Fundraising effort launched for Fern Cove ed center

Fern Cove, one of the Island’s most significant parks ecologically and historically, could soon have a hub for environmental education, thanks to a seed grant and a fundraising effort just getting under way.

Tucked away in a curve of Cedarhurst Road, the Vashon park is an unspoiled spread of forest and undergrowth, two meandering creeks emptying into an alluvial fan and one historical residence on the northwest edge of Vashon.

There, Shinglemill Creek spills westward into the Puget Sound. It’s the least developed salmon-bearing stream in King County, and environmentalists are fighting to keep it that way. About 200 yards away is the 1912 residence of one of the state’s first female physicians, Belle Baldwin.

The Vashon Park District recently finished renovating the Baldwin House and now rents the home to vacationers. Just up the hill is the residence’s one-room carriage house — and People for Puget Sound has big plans for it as well.

The nonprofit received a $5,000 grant in May to make improvements on the structure. Staff are spearheading a fundraising campaign to raise $25,000 to $45,000 more — bringing potential donors to the park to tour the park and the carriage house so they can see how special it is, she said.

“We love that we’ve got that holistic opportunity down there,” said Lisa Jaguzny, deputy director of People for Puget Sound. “Fern Cove is obviously an amazing way to learn about the Puget Sound ecosystem. In the mud flat, you can talk a lot about what’s going on in Puget Sound. ... We would love to be able to provide Islanders with some physical shelter down there.”

Within months, staff and volunteers will take the first physical steps towards creating an environmental education “centerpiece” in the white-and-green, barn-style carriage house, Jaguzny said.

“At this point, we’d like to get the carriage house cleaned up — a paint job and scraping off the moss, clean off the mud and improve the drainage,” she said.

Once the carriage house is ready to be used as an educational center, interpretive signs will be installed inside it.

Signs will be designed by People for Puget Sound staff, specifically for Fern Cove, “identifying some of the critters, some of the plants, talking about mud flats and the geography of the area,” Jaguzny said.

The center will not have open hours every day, but will be available by pre-arrangement, she said. It will offer environmental information for all ages, and some specifically for the younger set.

She’s approached leaders at the Vashon-Maury Island Land Trust and the Vashon Audubon to see if they’d like to be included in the carriage house project, and both responded positively.

Tom Dean, executive director of the land trust, said he was glad People for Puget Sound was bringing its “energy” to the park, he added that the two nonprofits’ possible collaboration on the carriage house project was “a little bit of an experiment.”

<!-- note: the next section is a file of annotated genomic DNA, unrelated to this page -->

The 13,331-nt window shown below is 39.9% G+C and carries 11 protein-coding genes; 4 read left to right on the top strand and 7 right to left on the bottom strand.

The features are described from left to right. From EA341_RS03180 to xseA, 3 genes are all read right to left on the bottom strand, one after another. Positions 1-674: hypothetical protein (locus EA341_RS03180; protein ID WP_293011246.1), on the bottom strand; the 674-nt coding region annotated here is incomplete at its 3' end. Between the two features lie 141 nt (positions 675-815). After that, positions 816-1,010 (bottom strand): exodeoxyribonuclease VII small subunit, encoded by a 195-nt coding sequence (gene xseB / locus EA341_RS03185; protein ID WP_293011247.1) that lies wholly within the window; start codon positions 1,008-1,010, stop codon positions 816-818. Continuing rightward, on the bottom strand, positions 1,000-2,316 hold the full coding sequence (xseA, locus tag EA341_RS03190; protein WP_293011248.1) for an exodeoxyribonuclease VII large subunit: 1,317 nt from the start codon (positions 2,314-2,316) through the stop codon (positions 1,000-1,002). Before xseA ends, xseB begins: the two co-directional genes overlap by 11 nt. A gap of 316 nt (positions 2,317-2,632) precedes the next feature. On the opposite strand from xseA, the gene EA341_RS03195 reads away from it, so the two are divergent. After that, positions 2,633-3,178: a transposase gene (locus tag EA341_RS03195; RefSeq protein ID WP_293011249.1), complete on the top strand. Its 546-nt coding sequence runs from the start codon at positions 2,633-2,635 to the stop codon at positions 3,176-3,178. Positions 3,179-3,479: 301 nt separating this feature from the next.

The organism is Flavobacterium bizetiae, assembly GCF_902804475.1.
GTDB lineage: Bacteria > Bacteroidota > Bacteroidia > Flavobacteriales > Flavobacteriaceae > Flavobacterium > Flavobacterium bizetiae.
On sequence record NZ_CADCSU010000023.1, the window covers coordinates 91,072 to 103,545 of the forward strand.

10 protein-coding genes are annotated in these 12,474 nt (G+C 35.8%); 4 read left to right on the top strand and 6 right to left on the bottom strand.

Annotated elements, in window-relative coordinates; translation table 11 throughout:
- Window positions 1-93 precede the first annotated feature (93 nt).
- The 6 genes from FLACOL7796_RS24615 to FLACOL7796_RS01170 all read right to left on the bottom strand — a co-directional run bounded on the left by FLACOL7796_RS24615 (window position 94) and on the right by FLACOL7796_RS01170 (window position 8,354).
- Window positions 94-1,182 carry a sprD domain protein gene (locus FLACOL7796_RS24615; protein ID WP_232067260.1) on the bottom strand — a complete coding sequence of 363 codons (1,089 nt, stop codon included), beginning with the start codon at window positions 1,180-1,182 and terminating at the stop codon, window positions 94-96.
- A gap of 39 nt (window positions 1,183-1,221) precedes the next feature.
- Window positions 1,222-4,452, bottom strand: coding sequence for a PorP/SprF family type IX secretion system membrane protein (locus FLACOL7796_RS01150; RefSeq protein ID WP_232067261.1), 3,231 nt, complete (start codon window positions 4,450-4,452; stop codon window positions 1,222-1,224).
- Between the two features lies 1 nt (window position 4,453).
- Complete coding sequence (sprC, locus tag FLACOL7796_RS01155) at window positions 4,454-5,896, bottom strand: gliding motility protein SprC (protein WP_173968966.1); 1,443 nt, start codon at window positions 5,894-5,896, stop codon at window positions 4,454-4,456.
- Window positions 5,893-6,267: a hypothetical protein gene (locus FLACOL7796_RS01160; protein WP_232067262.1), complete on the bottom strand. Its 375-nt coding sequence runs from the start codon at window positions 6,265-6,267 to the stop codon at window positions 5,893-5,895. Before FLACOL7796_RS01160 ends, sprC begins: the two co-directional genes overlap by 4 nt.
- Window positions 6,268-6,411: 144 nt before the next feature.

Jaguzny and Dean had agreed that the land trust would have space set aside in the carriage house for its maps and educational materials, and if the land trust had environmental events at Fern Cove, would be able to use the space.

“I think this is good for the carriage house itself, because it needs some care, and just like with the Baldwin House, it’s better to be using it, and then people get to see it,” he said.

So far, Dean said the nonprofit had no such programs, but perhaps will implement one once the carriage house is completed.

He said this partnership is the first of its kind for the two organizations.

In 2000, People for Puget Sound nominated the Maury Island Aquatic Reserve for its protected status and the land trust supported that action, he said.

“That was a place where our interests crossed paths,” Dean said.

Kathryn True, co-chair of education at Vashon Audubon, said the environmental organization is very interested in being incorporated into the educational education aspect of People for Puget Sound’s project, but that their involvement is “still in the planning stages.”

“Audubon is excited about this partnership and where it might go,” she said.

She said Fern Cove is a “great place” for bird-watching, peaceful and popular with wading birds.

Because the park is such a sensitive ecosystem, officials said although they are glad the project will educate Islanders and attract visitors to the park, it’s important that the habitat be preserved.

The environmental education center “will be a very nice addition to that park,” said Wendy Braicks, executive director of the Vashon Park District.

“We don’t want too much traffic — we don’t want to overrun it,” she added. “I think we can provide opportunities for people to learn about the park without doing damage to the environment there” with cooperation between the park district, People for Puget Sound and the land trust.

Jaguzny, too, said she’s looking forward to expanding programming at Fern Cove but will work to preserve the delicate balance of nature there.

“There’s a fine line between bringing passion to the area and bringing too much traffic,” she said. “It’s in a quiet neighborhood and we don’t want to disrupt that.”

Jaguzny said her intent is to increase the “depths of experience” for those who come to the park — what she called a “value added” approach — instead of trying to drum up interest, bringing Islanders to the 14-acre grove en masse.

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